Why you stink at selling maintenance to women

Nov. 18, 2020
If you search your shop database over the last 10 years, you will find a dramatic increase in the number of women you are serving — unless your (negative) reputation precedes you. 

This month’s article was written with the help of ATI Performance Coach Charlene Parlett.

What does your customer base look like? If your answer is mostly men, then you’re missing a huge opportunity! Decades ago, this was not the case. It was not as common to have women customers in a greasy shop, let alone making auto repair purchasing decisions. However, with more than half of women in the United States working outside the home and accounting for 47 percent of the workforce, they are quickly becoming the primary customer and target audience for auto repair shops nationwide. In fact, women control 85 percent of purchasing decisions, so if your shop does not cater to their preferences, they’ll likely pass you by or overlook your services entirely.  

If you’re missing the mark on attracting women customers and you want to change that and keep them coming back, then the following article by ATI Performance Coach Charlene Parlett is a must-read:

I was revisiting an article written in 2007 by one of my fellow (male) colleagues. The article was about how the market had changed from 30 years ago, when cars broke down more often and the stereotype of an automotive technician was a guy in a greasy shirt carrying a greasy rag in a greasy paw with a pinup girl calendar on his toolbox. The 2007 article focused on selling maintenance to women since most shops were seeing a shift to more women customers. It talked about having a more clean, professional image, taking down those offensive calendars, and remembering to oblige our female customers with “guidance and structure in our maintenance programs.”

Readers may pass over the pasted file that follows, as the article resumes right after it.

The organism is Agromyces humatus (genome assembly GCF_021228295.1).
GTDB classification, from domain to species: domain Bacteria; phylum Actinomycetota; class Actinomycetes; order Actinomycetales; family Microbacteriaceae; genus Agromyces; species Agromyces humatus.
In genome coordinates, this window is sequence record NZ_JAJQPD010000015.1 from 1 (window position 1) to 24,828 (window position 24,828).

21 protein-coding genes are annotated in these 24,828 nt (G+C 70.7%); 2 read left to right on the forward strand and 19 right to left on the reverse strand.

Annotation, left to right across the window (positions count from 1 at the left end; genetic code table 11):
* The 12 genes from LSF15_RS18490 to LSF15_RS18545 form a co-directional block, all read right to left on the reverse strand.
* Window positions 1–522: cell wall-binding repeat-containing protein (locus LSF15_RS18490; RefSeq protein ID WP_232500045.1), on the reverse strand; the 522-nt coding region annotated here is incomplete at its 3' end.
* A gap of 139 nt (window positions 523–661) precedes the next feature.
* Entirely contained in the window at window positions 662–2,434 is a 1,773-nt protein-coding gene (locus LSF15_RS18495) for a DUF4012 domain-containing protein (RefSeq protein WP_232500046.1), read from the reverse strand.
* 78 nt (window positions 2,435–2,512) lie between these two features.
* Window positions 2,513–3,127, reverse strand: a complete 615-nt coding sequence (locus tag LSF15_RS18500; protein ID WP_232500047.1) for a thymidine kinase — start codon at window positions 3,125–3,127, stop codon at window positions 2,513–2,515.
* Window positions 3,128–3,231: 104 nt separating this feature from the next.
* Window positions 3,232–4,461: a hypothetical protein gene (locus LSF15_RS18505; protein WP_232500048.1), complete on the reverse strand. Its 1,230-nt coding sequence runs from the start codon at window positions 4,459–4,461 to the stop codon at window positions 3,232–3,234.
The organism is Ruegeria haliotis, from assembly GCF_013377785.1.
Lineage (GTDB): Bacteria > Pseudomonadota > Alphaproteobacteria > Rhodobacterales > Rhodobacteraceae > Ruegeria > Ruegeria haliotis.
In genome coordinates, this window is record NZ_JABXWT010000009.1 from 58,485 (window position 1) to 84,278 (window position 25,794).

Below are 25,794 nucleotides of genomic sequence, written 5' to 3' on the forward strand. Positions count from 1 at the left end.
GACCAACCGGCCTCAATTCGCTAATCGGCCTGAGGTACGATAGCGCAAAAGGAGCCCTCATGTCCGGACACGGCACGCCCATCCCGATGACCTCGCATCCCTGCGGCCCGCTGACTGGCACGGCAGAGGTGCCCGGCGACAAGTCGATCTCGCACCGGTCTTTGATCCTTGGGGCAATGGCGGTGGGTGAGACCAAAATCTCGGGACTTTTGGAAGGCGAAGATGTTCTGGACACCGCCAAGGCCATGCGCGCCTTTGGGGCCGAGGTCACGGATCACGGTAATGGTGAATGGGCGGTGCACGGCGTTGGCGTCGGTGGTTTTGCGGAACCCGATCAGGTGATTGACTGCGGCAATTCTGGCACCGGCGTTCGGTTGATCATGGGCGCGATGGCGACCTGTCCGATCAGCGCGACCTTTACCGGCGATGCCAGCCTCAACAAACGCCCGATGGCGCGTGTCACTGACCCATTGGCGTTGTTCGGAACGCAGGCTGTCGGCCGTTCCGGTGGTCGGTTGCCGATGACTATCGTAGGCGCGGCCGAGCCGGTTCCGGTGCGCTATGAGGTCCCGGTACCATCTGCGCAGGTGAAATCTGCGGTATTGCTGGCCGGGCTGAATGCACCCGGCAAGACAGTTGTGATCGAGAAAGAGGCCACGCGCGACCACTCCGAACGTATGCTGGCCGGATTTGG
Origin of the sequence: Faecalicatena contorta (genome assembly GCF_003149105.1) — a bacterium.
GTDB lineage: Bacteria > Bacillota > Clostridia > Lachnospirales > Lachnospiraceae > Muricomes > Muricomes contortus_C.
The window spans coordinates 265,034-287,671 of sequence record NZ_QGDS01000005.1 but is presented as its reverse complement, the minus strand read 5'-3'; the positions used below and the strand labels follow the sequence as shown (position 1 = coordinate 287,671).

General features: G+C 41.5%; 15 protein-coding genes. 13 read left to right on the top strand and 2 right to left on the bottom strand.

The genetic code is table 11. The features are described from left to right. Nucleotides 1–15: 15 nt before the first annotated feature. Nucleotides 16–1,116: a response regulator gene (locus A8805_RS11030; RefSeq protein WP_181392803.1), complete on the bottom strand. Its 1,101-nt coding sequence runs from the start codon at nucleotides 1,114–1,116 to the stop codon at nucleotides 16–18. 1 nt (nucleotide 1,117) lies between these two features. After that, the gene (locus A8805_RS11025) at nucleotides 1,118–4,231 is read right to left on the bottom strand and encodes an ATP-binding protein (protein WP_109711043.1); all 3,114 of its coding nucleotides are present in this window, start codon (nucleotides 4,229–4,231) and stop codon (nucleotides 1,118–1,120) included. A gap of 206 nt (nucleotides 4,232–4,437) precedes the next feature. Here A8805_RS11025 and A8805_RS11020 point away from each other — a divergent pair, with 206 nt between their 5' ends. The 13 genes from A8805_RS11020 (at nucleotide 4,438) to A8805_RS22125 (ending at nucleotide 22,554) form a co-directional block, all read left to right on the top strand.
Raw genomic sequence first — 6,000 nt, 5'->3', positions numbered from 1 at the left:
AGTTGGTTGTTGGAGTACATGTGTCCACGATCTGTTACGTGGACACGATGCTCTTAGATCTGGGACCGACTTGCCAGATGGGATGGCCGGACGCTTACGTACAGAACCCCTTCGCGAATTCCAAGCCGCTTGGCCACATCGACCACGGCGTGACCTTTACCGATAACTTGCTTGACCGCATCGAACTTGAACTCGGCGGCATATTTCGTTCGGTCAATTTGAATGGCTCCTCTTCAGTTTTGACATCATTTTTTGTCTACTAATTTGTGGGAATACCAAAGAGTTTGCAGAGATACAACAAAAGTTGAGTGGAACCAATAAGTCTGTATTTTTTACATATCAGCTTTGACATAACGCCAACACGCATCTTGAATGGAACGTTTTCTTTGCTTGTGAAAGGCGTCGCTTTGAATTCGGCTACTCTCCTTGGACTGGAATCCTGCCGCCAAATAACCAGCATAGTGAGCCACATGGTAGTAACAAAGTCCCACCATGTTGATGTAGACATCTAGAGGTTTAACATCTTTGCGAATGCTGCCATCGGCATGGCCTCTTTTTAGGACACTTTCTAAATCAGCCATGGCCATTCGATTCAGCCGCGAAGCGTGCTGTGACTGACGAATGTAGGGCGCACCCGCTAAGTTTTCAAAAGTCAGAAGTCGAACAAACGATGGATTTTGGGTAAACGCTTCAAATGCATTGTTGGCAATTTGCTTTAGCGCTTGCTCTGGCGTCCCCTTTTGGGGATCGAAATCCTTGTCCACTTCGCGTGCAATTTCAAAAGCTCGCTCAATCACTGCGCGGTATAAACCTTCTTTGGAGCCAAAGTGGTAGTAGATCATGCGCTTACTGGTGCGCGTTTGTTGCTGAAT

To be honest, it made me cringe a little reading it. I grew up around technicians and blue-collar working guys, so I’m a little thick-skinned when it comes to male biases toward women. But in today’s environment, while the wording was never meant to create offense (and probably didn’t in 2007), we are living in a new world where the majority of your female customers are the breadwinner for their family, they are much more tech savvy, and they can Google faster than you can talk. As a nation we are also much more sensitive (enlightened?) to how we may offend someone with our words and behavior. Try telling a woman today that you are going to provide her with guidance and structure, and she will most likely give you a few choice words and walk out the door. I don’t really care about your tech’s calendar and I probably won’t catch it if you call me hun or darlin (especially in the deep south since we call everybody, both men and women, hun and darlin). I know the difference between calling me “hun” because it is a local friendly expression and patronizing me. So does your customer. As women, we learn to sense sexism coming our direction early on. I believe in many cases there was no intent to offend, but perception is reality. Since your shop’s reputation can be decimated by a few clicks on a smartphone, you need to listen up, hun.